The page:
Microsoft Word – Cover Letter Multistakeholder SEP Recommendations (13 Jan 2020).docx
January 13, 2020
President-elect Joseph Biden
Vice President-elect Kamala Harris
RE: Recommendations for the Biden-Harris Administration on Standard-Essential Patent Licensing Policy Priorities & Actions
President-elect Joseph Biden outlined a strategy and vision for economic growth in the United States centered around a manufacturing future that is “Made in All of America.” In order to achieve this, we urge the incoming administration to ensure American innovators can access emerging technologies like 5G, Internet of Things (IoT), and artificial intelligence. But the transformative power of these technologies can only be achieved if the underlying technical standards upon which they are built can be used by all interested players on reasonable and non-discriminatory terms. Patents covering technology that is essential to using these standards — known as Standard-Essential Patents (SEPs) — must be available for American manufacturers to license in a fair and balanced framework, as promised by the owners of these patents when the standards were set.
To the detriment of American manufacturers and consumers, the previous administration’s policies over the past four years have drastically disrupted this balance and tilted the scales of leverage away from promoting products that build on these emerging technologies and in favor of royalty-seeking licensors. The desire to avoid high litigation costs and business risk can cause businesses to either accept excessive and abusive licensing terms or exit the market entirely. The impact of such decisions is felt by consumers in the form of reduced choices and higher costs.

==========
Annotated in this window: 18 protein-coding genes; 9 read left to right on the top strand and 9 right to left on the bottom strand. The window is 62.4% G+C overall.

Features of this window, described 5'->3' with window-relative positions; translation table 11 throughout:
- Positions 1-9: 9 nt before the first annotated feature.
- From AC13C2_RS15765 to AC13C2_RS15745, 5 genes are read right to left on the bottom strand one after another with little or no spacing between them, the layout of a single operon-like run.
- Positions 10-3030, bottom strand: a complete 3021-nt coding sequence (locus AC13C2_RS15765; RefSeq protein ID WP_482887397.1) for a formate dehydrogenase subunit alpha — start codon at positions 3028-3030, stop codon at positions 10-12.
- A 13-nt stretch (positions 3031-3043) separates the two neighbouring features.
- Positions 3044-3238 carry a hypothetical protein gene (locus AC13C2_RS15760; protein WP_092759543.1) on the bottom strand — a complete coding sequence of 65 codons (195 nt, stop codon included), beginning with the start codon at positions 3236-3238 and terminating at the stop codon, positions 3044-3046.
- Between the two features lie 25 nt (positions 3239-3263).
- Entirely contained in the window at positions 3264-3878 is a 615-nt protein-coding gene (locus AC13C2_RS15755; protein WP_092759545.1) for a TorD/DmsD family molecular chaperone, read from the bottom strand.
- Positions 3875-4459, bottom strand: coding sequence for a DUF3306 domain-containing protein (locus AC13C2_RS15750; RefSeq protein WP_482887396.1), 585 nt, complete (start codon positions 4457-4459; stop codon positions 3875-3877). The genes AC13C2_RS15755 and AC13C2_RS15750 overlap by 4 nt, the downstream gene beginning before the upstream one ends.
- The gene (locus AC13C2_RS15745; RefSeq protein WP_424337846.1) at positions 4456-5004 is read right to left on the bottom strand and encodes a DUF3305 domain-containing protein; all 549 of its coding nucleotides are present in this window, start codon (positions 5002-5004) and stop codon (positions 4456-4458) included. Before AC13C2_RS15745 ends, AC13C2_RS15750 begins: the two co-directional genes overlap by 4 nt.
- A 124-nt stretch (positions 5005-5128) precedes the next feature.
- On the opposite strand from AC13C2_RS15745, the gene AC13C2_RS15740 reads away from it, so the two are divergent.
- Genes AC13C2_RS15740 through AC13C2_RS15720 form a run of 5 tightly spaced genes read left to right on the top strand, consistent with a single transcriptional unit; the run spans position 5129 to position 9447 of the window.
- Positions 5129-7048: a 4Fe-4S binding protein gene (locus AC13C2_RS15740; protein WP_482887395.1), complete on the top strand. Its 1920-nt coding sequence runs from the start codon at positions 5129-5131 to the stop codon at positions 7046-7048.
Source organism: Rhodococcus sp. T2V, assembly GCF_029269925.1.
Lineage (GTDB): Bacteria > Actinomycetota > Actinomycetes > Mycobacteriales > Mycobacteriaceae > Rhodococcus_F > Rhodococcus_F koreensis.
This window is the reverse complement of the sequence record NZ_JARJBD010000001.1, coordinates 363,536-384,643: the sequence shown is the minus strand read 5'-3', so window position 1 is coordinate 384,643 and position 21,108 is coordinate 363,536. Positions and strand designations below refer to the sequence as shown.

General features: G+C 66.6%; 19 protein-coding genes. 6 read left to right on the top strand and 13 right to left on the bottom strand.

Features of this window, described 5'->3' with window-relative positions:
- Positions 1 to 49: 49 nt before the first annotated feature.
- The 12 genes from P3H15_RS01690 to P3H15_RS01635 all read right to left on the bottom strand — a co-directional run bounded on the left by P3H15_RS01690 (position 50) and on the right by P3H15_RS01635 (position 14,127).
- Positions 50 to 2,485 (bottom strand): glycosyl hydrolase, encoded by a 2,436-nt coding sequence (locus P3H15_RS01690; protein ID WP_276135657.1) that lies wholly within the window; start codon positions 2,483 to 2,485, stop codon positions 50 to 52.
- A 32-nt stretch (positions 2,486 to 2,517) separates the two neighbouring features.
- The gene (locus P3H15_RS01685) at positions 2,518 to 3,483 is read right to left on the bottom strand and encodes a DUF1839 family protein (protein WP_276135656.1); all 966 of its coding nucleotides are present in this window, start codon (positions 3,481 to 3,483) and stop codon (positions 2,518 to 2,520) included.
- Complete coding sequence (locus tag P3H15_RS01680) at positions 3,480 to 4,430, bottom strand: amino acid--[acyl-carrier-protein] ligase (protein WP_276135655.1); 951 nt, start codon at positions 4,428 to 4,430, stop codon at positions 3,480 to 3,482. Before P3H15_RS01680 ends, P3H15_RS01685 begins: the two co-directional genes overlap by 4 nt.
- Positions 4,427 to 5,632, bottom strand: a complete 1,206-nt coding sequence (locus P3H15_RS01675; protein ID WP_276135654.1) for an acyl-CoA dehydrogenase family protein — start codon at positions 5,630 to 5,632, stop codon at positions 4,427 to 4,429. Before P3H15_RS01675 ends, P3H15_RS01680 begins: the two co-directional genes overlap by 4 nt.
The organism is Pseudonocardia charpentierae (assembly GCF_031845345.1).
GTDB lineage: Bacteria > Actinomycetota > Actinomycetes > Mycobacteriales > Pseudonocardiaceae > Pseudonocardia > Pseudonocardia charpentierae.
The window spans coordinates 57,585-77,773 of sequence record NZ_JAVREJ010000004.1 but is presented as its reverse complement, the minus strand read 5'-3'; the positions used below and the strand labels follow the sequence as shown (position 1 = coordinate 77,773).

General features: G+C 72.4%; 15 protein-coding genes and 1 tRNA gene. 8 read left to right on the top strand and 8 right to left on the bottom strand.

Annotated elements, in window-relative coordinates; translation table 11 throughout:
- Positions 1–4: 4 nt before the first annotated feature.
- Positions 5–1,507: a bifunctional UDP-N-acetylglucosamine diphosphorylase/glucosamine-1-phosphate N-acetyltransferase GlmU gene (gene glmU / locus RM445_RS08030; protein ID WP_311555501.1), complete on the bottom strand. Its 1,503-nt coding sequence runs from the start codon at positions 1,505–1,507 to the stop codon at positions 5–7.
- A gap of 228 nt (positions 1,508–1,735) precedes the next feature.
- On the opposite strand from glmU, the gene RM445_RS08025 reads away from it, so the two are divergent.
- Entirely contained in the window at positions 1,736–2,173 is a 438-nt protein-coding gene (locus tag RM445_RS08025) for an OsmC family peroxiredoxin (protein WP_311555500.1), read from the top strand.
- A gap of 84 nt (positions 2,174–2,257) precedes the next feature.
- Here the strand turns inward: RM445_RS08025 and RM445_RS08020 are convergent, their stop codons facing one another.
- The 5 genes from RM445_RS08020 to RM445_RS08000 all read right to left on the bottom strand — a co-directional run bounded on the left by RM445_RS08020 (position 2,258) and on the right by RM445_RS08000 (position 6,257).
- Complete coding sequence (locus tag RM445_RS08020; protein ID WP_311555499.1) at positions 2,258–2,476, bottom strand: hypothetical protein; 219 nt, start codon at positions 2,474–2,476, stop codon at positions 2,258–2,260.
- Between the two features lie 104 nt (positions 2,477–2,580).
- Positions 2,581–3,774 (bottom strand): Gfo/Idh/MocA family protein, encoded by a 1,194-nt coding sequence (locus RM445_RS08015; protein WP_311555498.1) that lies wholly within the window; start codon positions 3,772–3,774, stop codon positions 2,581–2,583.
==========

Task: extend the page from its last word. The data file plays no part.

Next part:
To restore the balance to SEP licensing, and make sure American manufacturers can license the technologies needed to compete, we urge the Biden-Harris Administration to:
- ● Support a broad range of procompetitive SEP licensing practices and actively combat anticompetitive practicesincluding updating or withdrawing the 2019 Policy Statement on Remedies for Standards-Essential Patents Subject to Voluntary F/FRAND Commitmentswithdrawing the 2020 “supplement” to the Department of Justice Antitrust Division’s Business Review Letter (BRL) originally issued to IEEE in 2015, and withdrawing the improperly issued Advances BRL and countering the previous Administration’s SEP amicus filings.
- ● Promote the ability of US companies to innovate and compete in markets around the worldincluding championing the US government’s opposition to foreign courts forced global SEP portfolio-based licensing.
● Create a conducive environment within the US government for federal agencies’ support of, adoption, and use of emerging connected technologiesincluding enabling standard setting organizations to develop and adopt balanced and reasonable intellectual property policies that best address an organization’s needs.
Our attached position paper provides more detail on these objectives. We look forward to working with you to help deliver on President-elect Biden’s promise to Build Back Better.
ACT | The App Association
Computer & Communications Industry Association (CCIA) High Tech Inventors Alliance (HTIA)
Fair Standards Alliance (FSA)
Software & Information Industry Association (SIIA)